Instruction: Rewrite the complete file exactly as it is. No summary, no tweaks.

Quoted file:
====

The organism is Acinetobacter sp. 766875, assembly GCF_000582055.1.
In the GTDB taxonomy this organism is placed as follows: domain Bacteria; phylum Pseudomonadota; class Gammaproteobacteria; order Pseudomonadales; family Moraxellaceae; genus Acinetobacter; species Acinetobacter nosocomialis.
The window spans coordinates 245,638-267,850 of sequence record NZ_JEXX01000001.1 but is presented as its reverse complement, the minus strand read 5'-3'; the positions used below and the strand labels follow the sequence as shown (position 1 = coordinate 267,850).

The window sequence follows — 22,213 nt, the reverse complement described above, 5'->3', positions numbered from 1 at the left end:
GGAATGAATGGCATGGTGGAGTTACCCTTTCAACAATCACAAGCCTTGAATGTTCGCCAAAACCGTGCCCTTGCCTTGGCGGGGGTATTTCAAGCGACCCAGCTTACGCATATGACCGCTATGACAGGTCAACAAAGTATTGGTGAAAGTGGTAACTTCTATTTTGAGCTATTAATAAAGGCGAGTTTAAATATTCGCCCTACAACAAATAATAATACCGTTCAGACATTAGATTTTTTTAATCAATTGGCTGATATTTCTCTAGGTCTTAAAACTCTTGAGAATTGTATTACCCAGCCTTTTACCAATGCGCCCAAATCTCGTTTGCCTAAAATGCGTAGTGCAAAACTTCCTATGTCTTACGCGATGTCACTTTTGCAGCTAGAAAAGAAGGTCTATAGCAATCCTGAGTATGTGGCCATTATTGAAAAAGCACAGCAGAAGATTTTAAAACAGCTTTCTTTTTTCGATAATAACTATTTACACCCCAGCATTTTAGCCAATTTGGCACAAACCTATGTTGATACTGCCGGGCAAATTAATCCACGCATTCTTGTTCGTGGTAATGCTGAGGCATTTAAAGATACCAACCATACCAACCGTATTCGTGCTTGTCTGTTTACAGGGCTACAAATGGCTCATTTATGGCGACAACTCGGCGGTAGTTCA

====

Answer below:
The organism is Acinetobacter sp. 766875, assembly GCF_000582055.1.
In the GTDB taxonomy this organism is placed as follows: domain Bacteria; phylum Pseudomonadota; class Gammaproteobacteria; order Pseudomonadales; family Moraxellaceae; genus Acinetobacter; species Acinetobacter nosocomialis.
The window spans coordinates 245,638-267,850 of sequence record NZ_JEXX01000001.1 but is presented as its reverse complement, the minus strand read 5'-3'; the positions used below and the strand labels follow the sequence as shown (position 1 = coordinate 267,850).

The window sequence follows — 22,213 nt, the reverse complement described above, 5'->3', positions numbered from 1 at the left end:
GGAATGAATGGCATGGTGGAGTTACCCTTTCAACAATCACAAGCCTTGAATGTTCGCCAAAACCGTGCCCTTGCCTTGGCGGGGGTATTTCAAGCGACCCAGCTTACGCATATGACCGCTATGACAGGTCAACAAAGTATTGGTGAAAGTGGTAACTTCTATTTTGAGCTATTAATAAAGGCGAGTTTAAATATTCGCCCTACAACAAATAATAATACCGTTCAGACATTAGATTTTTTTAATCAATTGGCTGATATTTCTCTAGGTCTTAAAACTCTTGAGAATTGTATTACCCAGCCTTTTACCAATGCGCCCAAATCTCGTTTGCCTAAAATGCGTAGTGCAAAACTTCCTATGTCTTACGCGATGTCACTTTTGCAGCTAGAAAAGAAGGTCTATAGCAATCCTGAGTATGTGGCCATTATTGAAAAAGCACAGCAGAAGATTTTAAAACAGCTTTCTTTTTTCGATAATAACTATTTACACCCCAGCATTTTAGCCAATTTGGCACAAACCTATGTTGATACTGCCGGGCAAATTAATCCACGCATTCTTGTTCGTGGTAATGCTGAGGCATTTAAAGATACCAACCATACCAACCGTATTCGTGCTTGTCTGTTTACAGGGCTACAAATGGCTCATTTATGGCGACAACTCGGCGGTAGTTCA